Moderators - People who read and edit articles before they are posted to news groups. They must approve any article prior to it being posted to a news group.
MTA - Message Transfer Agent - Programs such as mail server that exchange email with other MTAs and accept and deliver messages to user agents.
Multi-Domain - The ability of an Internet server to provide several domains or Web servers on a single server instead of having multiple servers. A single server could have abc.com and def.com referred to as though they were separate domains.
Multi-Homing - See Multi-Domain .
Netscape Navigator - A Web browser developed by Netscape Communications. It additionally has electronic mail, threaded discussion groups, and file transfer features.
Netscape Navigator Gold - Next generation Netscape Communications software that enables users of all experience levels to easily create, edit, and navigate live on-line documents.
NCSA - National Center for Supercomputing Applications. This is the organization at the University of Illlinois at Urbana-Champaign that developed Mosaic and the NCSA server for the World Wide Web.
NDS - Netware Directory Services. A distributed, replicated name service built into Netware 4 that maintains information and re-direction to every resource on the network.
Netscape - See Netscape Communications .
Netscape Communications Corporation - In its beginning known as Mosaic Communications, Netscape Communications produces a Web browser called Navigator. In addition, they produce Web servers, including the following: Communications Server, Commerce Server, News Server, Mail Server, and Proxy Server.
Netscape Extensions - Additions to HTML 2.0 and 3.0 specifications that Netscape has to extend the capability of HTML. These additions affect such things as tables, background, and dynamic updating.
Netiquette - The unwritten code of the Net as to proper and polite usage of the Internet in terms of posting to news groups, sending e-mail, chat, and other Internet communications. Newbies - Users who are newly on-line with the Internet.
News - Software that allows the posting and reading of "articles" to and from a central area under a specific topic, just like placing and reading ads in a newspaper. The articles are read with a news reader (such as rn ), and maintained with a news server (such as NNTP ). The overall, shared Internet newsgroups and the system that maintains and updates them is referred to as Usenet . General Usenet newsgroups are shared and updated between Internet sites.
NewsFeeds - The way in which two news servers will exchange news. One news server connects to another and he make the exchange.
News Posting - An electronic "article" sent to a newsgroup using News software.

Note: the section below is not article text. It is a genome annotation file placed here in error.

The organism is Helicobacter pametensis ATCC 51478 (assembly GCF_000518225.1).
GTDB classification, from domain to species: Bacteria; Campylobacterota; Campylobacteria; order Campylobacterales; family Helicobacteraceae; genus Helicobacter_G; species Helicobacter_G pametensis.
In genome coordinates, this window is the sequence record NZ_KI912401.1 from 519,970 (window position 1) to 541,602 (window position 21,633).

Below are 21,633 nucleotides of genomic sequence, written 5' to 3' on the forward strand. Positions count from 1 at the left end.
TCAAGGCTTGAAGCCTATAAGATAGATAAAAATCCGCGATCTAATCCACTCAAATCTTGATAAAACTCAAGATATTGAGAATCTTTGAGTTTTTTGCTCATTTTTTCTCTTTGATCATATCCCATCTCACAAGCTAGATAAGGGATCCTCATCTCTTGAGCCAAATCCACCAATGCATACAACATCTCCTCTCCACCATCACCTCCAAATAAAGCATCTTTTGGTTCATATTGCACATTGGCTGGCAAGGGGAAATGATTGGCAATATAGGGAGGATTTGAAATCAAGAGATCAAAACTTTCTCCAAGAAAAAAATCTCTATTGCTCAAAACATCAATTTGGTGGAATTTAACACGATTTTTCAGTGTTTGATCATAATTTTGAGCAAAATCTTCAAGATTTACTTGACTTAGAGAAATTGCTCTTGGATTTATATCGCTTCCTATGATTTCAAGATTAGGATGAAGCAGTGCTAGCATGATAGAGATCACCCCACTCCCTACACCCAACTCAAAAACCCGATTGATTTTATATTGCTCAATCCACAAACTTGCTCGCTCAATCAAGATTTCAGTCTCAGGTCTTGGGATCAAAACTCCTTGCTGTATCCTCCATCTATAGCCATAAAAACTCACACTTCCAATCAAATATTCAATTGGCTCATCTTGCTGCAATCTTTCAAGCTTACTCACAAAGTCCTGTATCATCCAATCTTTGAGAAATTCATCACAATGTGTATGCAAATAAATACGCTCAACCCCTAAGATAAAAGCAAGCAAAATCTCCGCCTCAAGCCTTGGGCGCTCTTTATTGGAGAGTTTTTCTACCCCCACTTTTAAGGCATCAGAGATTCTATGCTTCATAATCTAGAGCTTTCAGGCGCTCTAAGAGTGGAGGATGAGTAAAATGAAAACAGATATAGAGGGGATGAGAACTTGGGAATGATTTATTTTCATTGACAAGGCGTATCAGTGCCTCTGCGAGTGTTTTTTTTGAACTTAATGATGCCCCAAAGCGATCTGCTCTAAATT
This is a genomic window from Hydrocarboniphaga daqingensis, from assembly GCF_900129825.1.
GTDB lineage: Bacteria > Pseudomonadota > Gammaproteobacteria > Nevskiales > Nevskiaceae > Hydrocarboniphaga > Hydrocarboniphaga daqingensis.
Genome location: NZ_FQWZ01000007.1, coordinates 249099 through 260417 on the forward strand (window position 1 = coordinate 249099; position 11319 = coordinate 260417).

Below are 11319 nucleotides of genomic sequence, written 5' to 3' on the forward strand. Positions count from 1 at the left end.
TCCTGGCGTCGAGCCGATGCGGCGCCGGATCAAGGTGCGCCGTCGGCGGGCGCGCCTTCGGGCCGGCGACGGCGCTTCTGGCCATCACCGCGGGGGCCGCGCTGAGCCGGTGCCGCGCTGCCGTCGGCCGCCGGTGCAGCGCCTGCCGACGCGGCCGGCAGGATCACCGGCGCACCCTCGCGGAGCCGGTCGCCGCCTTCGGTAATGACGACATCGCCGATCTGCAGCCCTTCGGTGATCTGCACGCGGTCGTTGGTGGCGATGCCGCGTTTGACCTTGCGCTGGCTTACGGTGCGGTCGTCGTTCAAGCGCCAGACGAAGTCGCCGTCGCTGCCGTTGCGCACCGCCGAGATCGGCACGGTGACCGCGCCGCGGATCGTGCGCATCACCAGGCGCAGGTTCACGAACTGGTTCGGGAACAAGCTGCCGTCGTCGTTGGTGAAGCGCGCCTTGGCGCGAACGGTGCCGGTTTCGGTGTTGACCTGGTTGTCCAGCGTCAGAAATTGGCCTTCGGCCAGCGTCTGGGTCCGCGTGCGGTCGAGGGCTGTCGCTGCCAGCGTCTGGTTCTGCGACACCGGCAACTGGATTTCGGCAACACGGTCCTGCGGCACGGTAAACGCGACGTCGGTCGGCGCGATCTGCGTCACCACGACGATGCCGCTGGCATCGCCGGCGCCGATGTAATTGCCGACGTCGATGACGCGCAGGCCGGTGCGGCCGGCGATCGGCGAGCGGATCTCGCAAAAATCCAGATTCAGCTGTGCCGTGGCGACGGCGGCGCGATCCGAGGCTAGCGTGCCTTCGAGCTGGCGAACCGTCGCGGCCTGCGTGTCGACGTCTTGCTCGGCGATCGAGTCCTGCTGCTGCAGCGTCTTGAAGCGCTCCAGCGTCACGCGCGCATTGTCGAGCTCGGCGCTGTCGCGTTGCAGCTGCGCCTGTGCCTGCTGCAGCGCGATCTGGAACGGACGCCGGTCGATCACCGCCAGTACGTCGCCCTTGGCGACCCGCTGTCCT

News Reader - The client portion to News software that allows the reading and posting of news article on-line. Examples of this are rn and nn .
News Server - The server portion to News software that allows the maintenance of a News repository of articles/postings.
Newsgroup - A specific category of articles/postings in News software. The general group name is on the left of the dot, with more specific groupings represented on the right. Usenet general category examples are comp. (computers), misc. (miscellaneous), and alt. (alternate). If a group were about ACME printers, for example, the newsgroup might be: comp.printers.acme .
NIS - Network Information Service - NIS is a system of programs and data files that UNIX machines use to collect, collate and share specific information about machines, users, files systems, and network parameters.
NNTP - Network News Transfer Protocol - Specifies how news us transferred over the Internet. It also specifies how client and servers connect.
NSAPI - Netscape Application Programming Interface. The API for applications that run on top of Netscape similar to CGI.
Packet - A bundle of data on a network or the Internet.
Packet Filtering - The ability to selectively allow only certain network IP packets through a server or router. This is done to restrict access from the Internet into a computer or LAN, or from a LAN out to the Internet.
PEM - Privacy Enhanced Mail.
PEER - Another news server that connects to exchange news through a newsfeed.
PERL - Practical Extraction and Reporting Language. A scripting language used to program functions for CGI applications.
PGP - Pretty Good Privacy. A public domain encryption utility.
PING - Packet InterNet Groper. A program that allows you to see if a computer is up on the network or the Internet.
Plain Text - Unencoded text that is not secure from being viewed.
Point of Presence (POP) - A local phone number provided by an ISP for their customers to dial-in to in order to reach the ISP server, and on out to the Internet.